What the New Yorker finds to be “unlikely”

From a September New Yorker profile by writer Ryan Lizza of Tom Steyer, the billionaire political donor promoting environmental causes:

Steyer is, at first glance, an unlikely leader of the environmental movement. He is rangy and square-jawed, and he has exquisite establishmentarian credentials, to say nothing of a vast pile of money. He honed his raffish sense of humor at Phillips Exeter Academy, and went on to get degrees from Yale and Stanford business school. Before starting his own fund, he worked at Goldman Sachs and Morgan Stanley….

This must represent the New Yorker editors’ special idiomatic use of the word “unlikely” to signify “clich├ęd, stereotypical, and exactly as you would expect.” William Tucker has written at more length about the subject.


  • I think the surprising thing for New Yorker readers is not that a rich person with leisure is an “environmental leader,” but that a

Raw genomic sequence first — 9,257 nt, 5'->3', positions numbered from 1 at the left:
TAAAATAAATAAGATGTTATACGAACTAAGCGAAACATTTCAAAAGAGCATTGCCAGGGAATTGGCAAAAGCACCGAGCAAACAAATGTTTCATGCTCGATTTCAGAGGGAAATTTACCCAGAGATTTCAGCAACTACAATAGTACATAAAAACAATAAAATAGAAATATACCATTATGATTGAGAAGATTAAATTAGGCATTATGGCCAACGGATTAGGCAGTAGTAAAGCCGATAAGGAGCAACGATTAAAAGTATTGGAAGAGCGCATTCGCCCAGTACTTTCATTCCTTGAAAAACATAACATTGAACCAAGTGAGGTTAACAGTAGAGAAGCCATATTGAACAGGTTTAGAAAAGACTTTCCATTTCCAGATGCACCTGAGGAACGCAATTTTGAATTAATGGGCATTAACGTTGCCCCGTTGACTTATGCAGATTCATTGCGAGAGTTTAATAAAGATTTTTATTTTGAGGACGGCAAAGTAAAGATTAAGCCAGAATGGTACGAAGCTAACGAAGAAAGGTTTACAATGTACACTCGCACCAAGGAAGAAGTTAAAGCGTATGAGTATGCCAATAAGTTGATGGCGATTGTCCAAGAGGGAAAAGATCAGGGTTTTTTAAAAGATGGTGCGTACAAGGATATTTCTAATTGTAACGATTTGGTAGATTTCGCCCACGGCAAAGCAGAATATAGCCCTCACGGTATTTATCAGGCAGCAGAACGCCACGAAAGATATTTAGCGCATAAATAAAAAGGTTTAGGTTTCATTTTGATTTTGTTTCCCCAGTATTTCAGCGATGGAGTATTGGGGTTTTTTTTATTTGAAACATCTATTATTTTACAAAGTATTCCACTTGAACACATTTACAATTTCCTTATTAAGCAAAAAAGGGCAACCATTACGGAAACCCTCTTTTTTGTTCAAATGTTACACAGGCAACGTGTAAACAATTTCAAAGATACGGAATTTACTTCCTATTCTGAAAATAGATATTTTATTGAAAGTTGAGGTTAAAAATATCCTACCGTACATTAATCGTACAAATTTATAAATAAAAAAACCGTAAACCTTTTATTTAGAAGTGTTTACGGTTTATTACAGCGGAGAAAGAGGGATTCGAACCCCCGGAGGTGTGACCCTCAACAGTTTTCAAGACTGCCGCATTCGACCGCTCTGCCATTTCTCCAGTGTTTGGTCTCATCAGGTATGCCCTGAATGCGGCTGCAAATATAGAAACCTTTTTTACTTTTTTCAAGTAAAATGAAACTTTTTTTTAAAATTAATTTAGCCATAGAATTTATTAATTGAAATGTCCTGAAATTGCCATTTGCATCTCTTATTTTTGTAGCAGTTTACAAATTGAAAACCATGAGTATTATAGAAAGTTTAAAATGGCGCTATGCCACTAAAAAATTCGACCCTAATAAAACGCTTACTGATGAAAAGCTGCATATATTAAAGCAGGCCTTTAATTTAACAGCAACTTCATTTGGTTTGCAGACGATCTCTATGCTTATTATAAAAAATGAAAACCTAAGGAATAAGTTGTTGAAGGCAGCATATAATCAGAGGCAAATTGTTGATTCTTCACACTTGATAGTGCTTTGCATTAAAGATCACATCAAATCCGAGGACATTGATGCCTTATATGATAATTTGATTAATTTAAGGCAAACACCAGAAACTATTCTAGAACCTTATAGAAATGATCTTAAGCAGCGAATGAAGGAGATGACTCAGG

1) person with impeccable Upper East Side establishment credentials
    2) who did not immediately lean on the family trust fund after college to start “doing good,” but instead got a “real job” for a couple decades
    3) in “finance,” which even though everyone works in it in NYC, we assume means you’re a right-wing Gordon Gekko.

    started doing environmental advocacy. The assumption is that at least one of these is not the case, e.g.:
    – Al Gore (Tennessean/DC native; not a New Yorker)
    – RFK Jr. (trust fund advocacy, no “real job”)
    – Any tech millionaire (probably West Coast, but if not, not in the “evil” that is “finance”)

  • “Before starting his own fund, he worked at Goldman Sachs and Morgan Stanley….” How ironic, this is one of the guys who created the banking mess and he’s now a darling of the environmentalists and the Democrats. All because he’s got money.